Curried Chicken with Rice Colombo comes to us by way of a community cookbook published by the First Presbyterian Church of Enid, Oklahoma in the late 1920s. Originally published in the Kansas City Star, it provides an interesting window into perceptions of “exotic” cuisine in this area. Colombo presumably refers to the Sri Lankan port town which – at the time of this recipe’s publication – would have been until British control. The dessert-like curry sauce bears some resemblance to Anglicized sweet curries or a modern Thai curry, but looks very little like any recipe I’ve seen otherwise.
The surprise ingredient in the curry sauce is banana. Not the semi-sweet starchy plantain varieties, which were and are common staples in Sri Lankan curries, but the candy-sweet grocery store banana. I’ve got a Latin American savory chicken recipe on this site made with bananas, but I can’t find any traditional examples in Southeast Asian or Indian cuisine. Perhaps I shouldn’t be surprised that a century-old recipe from a Midwest newspaper isn’t the “real deal”, but I’m curious as to how this recipe came to be.
Traditional or not Curried Chicken with Rice Colombo is surprisingly delicious and a little bit addictive. Even if the ingredients are unconventional, the preparation is more or less in line with traditional Sri Lankan curries. Aromatics are sauted in spices and boiled in a coconut base. Pineapple, banana, and a healthy dose of chutney provide some tropical sweetness, and the whole dish is served over chicken and basmati rice.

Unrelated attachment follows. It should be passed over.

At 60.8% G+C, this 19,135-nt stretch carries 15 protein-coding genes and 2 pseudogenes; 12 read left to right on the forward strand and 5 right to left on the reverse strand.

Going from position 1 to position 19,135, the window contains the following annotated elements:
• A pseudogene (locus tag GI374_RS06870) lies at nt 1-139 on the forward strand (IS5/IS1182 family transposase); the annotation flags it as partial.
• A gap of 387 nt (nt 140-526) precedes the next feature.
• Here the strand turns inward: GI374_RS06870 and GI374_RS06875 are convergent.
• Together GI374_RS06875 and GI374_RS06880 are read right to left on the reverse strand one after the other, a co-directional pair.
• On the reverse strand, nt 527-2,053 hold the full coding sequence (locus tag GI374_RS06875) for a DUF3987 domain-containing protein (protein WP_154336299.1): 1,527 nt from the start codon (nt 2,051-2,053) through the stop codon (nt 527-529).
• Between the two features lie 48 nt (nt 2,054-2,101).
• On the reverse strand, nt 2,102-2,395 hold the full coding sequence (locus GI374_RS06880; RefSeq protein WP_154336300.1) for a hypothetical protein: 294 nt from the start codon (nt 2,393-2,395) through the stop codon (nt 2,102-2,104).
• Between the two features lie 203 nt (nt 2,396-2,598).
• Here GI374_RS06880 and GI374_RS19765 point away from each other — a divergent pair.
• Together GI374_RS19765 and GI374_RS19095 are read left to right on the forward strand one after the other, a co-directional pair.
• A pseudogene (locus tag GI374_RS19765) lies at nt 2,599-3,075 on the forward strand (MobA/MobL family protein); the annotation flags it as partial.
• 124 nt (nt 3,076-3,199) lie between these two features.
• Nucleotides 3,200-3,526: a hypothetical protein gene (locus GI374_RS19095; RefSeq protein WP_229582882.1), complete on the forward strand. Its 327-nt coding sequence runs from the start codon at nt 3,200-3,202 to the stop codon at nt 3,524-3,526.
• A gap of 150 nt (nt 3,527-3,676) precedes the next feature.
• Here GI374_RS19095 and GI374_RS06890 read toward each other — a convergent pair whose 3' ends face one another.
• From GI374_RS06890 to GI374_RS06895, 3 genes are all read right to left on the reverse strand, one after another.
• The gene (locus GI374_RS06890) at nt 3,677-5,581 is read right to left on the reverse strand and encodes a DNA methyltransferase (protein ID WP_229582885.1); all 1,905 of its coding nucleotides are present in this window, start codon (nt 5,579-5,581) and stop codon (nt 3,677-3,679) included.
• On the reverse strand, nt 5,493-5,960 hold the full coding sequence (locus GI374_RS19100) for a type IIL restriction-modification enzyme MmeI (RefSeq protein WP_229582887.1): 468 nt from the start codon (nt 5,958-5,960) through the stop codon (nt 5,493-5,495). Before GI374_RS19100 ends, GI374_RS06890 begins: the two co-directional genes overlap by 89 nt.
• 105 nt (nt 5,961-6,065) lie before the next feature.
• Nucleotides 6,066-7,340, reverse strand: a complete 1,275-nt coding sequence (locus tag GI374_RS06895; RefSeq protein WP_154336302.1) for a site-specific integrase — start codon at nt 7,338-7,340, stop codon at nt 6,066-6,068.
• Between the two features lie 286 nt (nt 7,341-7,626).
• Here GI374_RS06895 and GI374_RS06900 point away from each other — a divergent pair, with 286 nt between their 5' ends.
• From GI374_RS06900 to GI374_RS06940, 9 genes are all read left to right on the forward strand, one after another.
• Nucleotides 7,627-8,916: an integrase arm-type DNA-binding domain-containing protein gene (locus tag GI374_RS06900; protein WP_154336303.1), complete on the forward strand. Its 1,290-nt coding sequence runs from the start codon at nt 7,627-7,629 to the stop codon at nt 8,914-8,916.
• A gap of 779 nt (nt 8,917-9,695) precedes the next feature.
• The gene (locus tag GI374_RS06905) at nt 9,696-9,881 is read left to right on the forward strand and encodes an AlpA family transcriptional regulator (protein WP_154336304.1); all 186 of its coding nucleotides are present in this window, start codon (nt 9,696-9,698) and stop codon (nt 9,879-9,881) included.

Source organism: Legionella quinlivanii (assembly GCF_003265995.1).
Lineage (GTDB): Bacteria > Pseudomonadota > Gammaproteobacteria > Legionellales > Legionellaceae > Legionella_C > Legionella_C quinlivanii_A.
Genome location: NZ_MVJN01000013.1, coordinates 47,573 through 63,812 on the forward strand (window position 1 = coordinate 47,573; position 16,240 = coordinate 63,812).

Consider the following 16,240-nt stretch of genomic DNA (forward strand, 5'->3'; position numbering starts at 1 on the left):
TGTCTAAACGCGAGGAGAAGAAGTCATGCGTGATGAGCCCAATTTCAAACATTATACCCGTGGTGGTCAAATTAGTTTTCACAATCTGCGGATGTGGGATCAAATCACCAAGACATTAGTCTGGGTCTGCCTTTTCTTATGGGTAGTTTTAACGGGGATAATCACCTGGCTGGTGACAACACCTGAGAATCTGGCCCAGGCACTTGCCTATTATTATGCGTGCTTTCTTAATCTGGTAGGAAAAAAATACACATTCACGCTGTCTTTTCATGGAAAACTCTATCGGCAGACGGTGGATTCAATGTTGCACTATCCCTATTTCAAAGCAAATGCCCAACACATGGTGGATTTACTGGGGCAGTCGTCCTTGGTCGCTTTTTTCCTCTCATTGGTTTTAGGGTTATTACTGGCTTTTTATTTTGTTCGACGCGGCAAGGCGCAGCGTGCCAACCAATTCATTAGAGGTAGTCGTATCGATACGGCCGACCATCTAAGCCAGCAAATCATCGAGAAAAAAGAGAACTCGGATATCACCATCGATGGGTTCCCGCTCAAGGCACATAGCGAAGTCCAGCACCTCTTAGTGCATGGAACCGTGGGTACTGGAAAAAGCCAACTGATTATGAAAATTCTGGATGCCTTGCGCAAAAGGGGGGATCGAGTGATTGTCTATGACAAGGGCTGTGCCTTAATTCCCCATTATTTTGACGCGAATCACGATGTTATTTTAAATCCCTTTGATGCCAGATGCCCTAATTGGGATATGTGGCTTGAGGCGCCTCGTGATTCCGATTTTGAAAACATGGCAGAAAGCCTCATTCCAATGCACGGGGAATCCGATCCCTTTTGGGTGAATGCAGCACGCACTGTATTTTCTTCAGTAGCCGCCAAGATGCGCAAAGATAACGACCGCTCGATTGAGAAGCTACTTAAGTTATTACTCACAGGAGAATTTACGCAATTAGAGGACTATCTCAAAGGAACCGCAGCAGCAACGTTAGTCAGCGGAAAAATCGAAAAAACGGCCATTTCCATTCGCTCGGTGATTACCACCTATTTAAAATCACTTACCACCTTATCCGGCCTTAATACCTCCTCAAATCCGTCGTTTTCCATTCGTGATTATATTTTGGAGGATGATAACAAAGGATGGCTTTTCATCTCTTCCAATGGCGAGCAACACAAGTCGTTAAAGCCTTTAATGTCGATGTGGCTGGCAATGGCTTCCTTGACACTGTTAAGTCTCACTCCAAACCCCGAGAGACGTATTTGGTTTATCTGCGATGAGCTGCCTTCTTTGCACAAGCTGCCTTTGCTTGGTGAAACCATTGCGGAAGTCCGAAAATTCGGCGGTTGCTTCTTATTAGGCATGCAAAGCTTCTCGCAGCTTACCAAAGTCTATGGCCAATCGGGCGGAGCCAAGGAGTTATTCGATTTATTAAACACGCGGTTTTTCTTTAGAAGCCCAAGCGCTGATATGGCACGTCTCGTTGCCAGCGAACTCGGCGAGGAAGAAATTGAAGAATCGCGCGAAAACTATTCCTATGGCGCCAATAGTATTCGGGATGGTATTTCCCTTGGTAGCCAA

I’ve made a few adjustments to the recipe for simplicity’s sake. I’ve used trimmed boneless, skinless chicken thighs instead of chicken pieces, mostly for convenience but also because I prefer the flavor and texture of dark meat. Given that the sauce is the star of the show I imagine the dish is delicious either way. I’ve also used an immersion blender to prepare the sauce, a convenience not readily available in the 1920s and much less labor intensive than forcing a chunky sauce through a sieve. Lastly, I’ve omitted the final topping, for which the recipe obliquely recommends “flakes of fish salted, dried in the sun, and crisped in [the] oven.” I considered using bonito flakes or even salted, dried anchovies in its place but determined quickly that the dish is perfectly satisfying without it.
Curried Chicken with Rice Colombo is fairly hearty, and can make a complete meal served over a bed of rice, perhaps with a side salad or fresh fruit. It is also the kind of curiosity perfect for a church potluck – different enough to make a conversation piece but won’t offend even the least sophisticated palates. Enjoy!
- 1 sweet onion (finely chopped)
- 2 anaheim or pasilla peppers (cored and finely chopped)
- ½ tsp chopped garlic
- 2-3 tbsp unsalted butter
- 1 ripe banana (peeled and sliced)
- ½ 15 oz can crushed pineapple (drained)
- 1 heaping tbsp all-purpose flour
- 2 heaping tbsp Madras-style curry powder
- 1 15 oz can thin coconut milk
- 1 15 oz can thick coconut milk (sometimes sold as)
- ½ cup sweet Indian chutney (Major Grey's or Mango)
- 3 lbs boneless, skinless chicken thighs (trimmed)
- cooked basmati rice
- Saute onion, peppers, and garlic in butter over medium heat until onions and pepper are tender, taking care not to scorch the garlic.
- Add the banana, pineapple, flour, and curry powder and saute 2-3 minutes more until well-mixed.
- Add coconut milk and chutney. Stir well and bring to a boil. Cover and simmer for 10-15 minutes until all ingredients are quite soft. Set aside and let cool.
- Season chicken with salt and dredge in flour. In a large cast iron skillet saute in oil or butter until well-browned.
- Puree the cooled curry sauce to desired texture using an immersion blender. (I prefer to leave it a little bit chunky). Pour over top of the chicken breasts and simmer 10-15 minutes more until chicken is cooked through. Serve over basmati rice.